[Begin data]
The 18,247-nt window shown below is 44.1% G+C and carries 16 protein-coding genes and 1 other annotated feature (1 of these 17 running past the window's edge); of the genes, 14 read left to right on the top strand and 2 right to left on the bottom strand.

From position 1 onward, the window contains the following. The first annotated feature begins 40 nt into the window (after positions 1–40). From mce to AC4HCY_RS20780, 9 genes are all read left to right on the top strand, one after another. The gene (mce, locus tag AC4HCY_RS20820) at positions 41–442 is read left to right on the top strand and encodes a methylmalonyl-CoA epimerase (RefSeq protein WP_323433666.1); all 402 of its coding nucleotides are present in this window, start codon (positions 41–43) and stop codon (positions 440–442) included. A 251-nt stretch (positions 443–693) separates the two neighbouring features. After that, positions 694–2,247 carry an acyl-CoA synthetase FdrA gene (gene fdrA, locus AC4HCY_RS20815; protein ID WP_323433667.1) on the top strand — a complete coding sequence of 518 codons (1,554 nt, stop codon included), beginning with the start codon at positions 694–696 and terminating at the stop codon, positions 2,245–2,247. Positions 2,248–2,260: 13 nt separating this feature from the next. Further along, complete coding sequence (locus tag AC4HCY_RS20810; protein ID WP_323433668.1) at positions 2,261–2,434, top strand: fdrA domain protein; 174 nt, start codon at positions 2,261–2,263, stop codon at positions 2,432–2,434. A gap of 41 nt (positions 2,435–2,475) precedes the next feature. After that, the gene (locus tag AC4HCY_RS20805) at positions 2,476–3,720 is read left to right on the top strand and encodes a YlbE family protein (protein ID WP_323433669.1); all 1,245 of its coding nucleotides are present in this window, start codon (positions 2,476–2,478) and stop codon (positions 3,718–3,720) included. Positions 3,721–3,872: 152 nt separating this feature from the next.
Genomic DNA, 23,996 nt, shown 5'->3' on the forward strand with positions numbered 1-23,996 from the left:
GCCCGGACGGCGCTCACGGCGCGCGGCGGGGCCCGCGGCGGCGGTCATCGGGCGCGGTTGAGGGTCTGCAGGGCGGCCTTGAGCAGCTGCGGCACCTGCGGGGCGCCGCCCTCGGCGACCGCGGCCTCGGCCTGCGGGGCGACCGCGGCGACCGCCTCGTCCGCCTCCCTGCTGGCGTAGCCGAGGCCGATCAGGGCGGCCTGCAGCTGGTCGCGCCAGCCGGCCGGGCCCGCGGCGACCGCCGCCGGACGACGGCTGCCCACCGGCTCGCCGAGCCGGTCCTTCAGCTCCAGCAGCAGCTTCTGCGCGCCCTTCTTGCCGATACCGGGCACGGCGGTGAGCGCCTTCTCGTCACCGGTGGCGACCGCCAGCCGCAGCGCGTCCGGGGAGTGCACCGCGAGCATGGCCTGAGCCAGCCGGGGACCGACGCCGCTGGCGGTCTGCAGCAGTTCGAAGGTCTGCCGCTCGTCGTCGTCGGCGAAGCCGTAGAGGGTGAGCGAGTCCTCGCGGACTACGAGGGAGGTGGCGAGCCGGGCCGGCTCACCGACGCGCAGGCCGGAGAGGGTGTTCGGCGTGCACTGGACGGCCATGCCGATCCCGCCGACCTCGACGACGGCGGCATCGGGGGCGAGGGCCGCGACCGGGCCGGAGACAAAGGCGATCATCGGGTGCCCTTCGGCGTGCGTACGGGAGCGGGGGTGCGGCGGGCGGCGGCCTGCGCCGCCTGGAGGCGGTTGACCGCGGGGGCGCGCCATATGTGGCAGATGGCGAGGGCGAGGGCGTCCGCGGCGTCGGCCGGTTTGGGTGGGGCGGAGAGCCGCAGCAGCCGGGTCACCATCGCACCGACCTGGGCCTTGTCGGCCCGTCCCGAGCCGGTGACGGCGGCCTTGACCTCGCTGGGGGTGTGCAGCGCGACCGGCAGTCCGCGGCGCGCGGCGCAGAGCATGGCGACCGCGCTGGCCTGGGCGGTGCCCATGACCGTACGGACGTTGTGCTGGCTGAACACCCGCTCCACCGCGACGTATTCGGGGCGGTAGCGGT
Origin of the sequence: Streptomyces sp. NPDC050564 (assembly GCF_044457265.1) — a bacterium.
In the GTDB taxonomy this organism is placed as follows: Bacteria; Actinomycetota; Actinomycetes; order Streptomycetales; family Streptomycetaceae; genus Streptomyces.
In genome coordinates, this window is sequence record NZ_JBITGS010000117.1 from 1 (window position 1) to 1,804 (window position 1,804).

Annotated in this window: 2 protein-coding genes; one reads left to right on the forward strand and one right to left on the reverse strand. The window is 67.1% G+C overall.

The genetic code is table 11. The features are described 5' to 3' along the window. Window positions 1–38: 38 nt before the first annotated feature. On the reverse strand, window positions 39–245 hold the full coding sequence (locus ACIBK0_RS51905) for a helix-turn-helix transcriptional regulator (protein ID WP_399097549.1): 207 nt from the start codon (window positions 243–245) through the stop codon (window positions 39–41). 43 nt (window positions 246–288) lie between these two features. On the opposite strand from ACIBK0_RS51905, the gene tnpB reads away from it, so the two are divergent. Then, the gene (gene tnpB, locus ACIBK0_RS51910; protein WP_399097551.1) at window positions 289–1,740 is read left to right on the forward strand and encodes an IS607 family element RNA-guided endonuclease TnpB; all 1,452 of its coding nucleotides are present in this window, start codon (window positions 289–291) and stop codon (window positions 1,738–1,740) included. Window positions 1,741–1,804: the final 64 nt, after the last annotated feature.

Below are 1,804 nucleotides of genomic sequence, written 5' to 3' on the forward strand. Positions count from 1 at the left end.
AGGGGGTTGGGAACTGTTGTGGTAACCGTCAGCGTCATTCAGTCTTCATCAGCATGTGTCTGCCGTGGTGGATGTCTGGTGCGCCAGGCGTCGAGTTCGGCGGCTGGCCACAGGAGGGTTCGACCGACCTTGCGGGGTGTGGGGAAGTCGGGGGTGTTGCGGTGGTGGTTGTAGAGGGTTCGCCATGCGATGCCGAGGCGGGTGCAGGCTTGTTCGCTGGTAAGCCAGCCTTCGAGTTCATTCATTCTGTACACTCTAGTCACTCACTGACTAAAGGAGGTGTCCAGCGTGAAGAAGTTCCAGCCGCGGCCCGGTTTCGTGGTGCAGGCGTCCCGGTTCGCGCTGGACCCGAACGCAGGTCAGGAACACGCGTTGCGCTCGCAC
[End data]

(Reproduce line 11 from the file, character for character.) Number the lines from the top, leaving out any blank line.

AGGGGGTTGGGAACTGTTGTGGTAACCGTCAGCGTCATTCAGTCTTCATCAGCATGTGTCTGCCGTGGTGGATGTCTGGTGCGCCAGGCGTCGAGTTCGGCGGCTGGCCACAGGAGGGTTCGACCGACCTTGCGGGGTGTGGGGAAGTCGGGGGTGTTGCGGTGGTGGTTGTAGAGGGTTCGCCATGCGATGCCGAGGCGGGTGCAGGCTTGTTCGCTGGTAAGCCAGCCTTCGAGTTCATTCATTCTGTACACTCTAGTCACTCACTGACTAAAGGAGGTGTCCAGCGTGAAGAAGTTCCAGCCGCGGCCCGGTTTCGTGGTGCAGGCGTCCCGGTTCGCGCTGGACCCGAACGCAGGTCAGGAACACGCGTTGCGCTCGCAC